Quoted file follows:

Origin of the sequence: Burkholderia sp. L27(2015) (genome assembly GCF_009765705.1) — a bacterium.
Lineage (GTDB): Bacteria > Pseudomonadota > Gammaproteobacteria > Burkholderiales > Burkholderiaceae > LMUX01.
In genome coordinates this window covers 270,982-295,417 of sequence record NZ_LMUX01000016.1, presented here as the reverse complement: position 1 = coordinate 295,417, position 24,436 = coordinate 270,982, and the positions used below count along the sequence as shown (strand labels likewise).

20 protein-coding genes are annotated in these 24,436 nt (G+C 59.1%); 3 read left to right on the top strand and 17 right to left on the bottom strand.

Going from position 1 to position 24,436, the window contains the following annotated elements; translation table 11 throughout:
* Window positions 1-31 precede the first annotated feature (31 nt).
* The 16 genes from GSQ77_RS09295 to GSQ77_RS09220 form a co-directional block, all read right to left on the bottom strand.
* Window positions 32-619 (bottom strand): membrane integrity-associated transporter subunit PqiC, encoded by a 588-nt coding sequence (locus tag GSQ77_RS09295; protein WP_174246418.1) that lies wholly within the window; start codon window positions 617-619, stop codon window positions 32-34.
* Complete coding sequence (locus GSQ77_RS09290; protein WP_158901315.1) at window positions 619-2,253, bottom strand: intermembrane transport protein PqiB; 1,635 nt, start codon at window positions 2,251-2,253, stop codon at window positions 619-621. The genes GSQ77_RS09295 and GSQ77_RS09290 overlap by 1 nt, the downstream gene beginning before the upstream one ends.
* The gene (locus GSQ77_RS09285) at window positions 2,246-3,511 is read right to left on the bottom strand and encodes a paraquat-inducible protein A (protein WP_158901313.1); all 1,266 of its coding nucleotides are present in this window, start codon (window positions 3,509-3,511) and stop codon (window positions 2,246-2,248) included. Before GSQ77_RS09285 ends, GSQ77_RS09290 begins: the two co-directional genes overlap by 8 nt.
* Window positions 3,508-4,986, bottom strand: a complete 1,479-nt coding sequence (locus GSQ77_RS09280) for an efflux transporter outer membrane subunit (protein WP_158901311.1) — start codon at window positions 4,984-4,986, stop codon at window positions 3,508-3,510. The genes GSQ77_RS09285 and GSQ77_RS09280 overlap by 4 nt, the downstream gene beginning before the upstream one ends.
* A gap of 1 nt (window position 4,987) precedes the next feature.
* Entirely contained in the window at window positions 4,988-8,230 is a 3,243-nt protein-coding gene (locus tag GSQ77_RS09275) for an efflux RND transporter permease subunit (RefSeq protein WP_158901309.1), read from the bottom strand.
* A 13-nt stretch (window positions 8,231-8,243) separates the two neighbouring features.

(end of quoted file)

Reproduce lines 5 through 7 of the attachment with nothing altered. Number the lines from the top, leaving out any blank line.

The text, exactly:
Going from position 1 to position 24,436, the window contains the following annotated elements; translation table 11 throughout:
* Window positions 1-31 precede the first annotated feature (31 nt).
* The 16 genes from GSQ77_RS09295 to GSQ77_RS09220 form a co-directional block, all read right to left on the bottom strand.